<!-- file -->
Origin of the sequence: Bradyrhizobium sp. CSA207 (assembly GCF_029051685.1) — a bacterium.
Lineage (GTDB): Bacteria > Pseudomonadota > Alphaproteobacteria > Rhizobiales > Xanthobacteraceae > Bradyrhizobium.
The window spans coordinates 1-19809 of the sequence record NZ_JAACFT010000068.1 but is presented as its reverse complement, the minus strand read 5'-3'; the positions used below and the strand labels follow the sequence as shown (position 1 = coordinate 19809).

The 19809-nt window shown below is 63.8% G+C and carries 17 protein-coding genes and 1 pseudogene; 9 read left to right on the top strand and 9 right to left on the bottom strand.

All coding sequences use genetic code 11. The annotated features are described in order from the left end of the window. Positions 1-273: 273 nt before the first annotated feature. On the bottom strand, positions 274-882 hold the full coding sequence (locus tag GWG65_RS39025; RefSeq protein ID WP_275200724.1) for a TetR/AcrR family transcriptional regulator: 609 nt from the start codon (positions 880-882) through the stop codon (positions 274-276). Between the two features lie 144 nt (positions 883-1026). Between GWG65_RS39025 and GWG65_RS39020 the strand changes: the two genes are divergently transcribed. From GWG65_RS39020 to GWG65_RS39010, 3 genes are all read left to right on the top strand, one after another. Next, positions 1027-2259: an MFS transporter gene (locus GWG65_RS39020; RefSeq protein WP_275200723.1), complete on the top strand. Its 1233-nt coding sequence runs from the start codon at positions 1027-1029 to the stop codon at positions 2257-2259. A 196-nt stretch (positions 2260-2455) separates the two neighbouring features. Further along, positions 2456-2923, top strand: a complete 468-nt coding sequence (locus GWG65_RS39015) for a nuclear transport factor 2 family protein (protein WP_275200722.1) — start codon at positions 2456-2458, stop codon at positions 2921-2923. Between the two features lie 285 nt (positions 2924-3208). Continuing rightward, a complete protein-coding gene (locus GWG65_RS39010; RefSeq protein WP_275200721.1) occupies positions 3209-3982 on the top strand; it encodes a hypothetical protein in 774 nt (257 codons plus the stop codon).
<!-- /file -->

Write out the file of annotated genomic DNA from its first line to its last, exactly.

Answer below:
Origin of the sequence: Bradyrhizobium sp. CSA207 (assembly GCF_029051685.1) — a bacterium.
Lineage (GTDB): Bacteria > Pseudomonadota > Alphaproteobacteria > Rhizobiales > Xanthobacteraceae > Bradyrhizobium.
The window spans coordinates 1-19809 of the sequence record NZ_JAACFT010000068.1 but is presented as its reverse complement, the minus strand read 5'-3'; the positions used below and the strand labels follow the sequence as shown (position 1 = coordinate 19809).

The 19809-nt window shown below is 63.8% G+C and carries 17 protein-coding genes and 1 pseudogene; 9 read left to right on the top strand and 9 right to left on the bottom strand.

All coding sequences use genetic code 11. The annotated features are described in order from the left end of the window. Positions 1-273: 273 nt before the first annotated feature. On the bottom strand, positions 274-882 hold the full coding sequence (locus tag GWG65_RS39025; RefSeq protein ID WP_275200724.1) for a TetR/AcrR family transcriptional regulator: 609 nt from the start codon (positions 880-882) through the stop codon (positions 274-276). Between the two features lie 144 nt (positions 883-1026). Between GWG65_RS39025 and GWG65_RS39020 the strand changes: the two genes are divergently transcribed. From GWG65_RS39020 to GWG65_RS39010, 3 genes are all read left to right on the top strand, one after another. Next, positions 1027-2259: an MFS transporter gene (locus GWG65_RS39020; RefSeq protein WP_275200723.1), complete on the top strand. Its 1233-nt coding sequence runs from the start codon at positions 1027-1029 to the stop codon at positions 2257-2259. A 196-nt stretch (positions 2260-2455) separates the two neighbouring features. Further along, positions 2456-2923, top strand: a complete 468-nt coding sequence (locus GWG65_RS39015) for a nuclear transport factor 2 family protein (protein WP_275200722.1) — start codon at positions 2456-2458, stop codon at positions 2921-2923. Between the two features lie 285 nt (positions 2924-3208). Continuing rightward, a complete protein-coding gene (locus GWG65_RS39010; RefSeq protein WP_275200721.1) occupies positions 3209-3982 on the top strand; it encodes a hypothetical protein in 774 nt (257 codons plus the stop codon).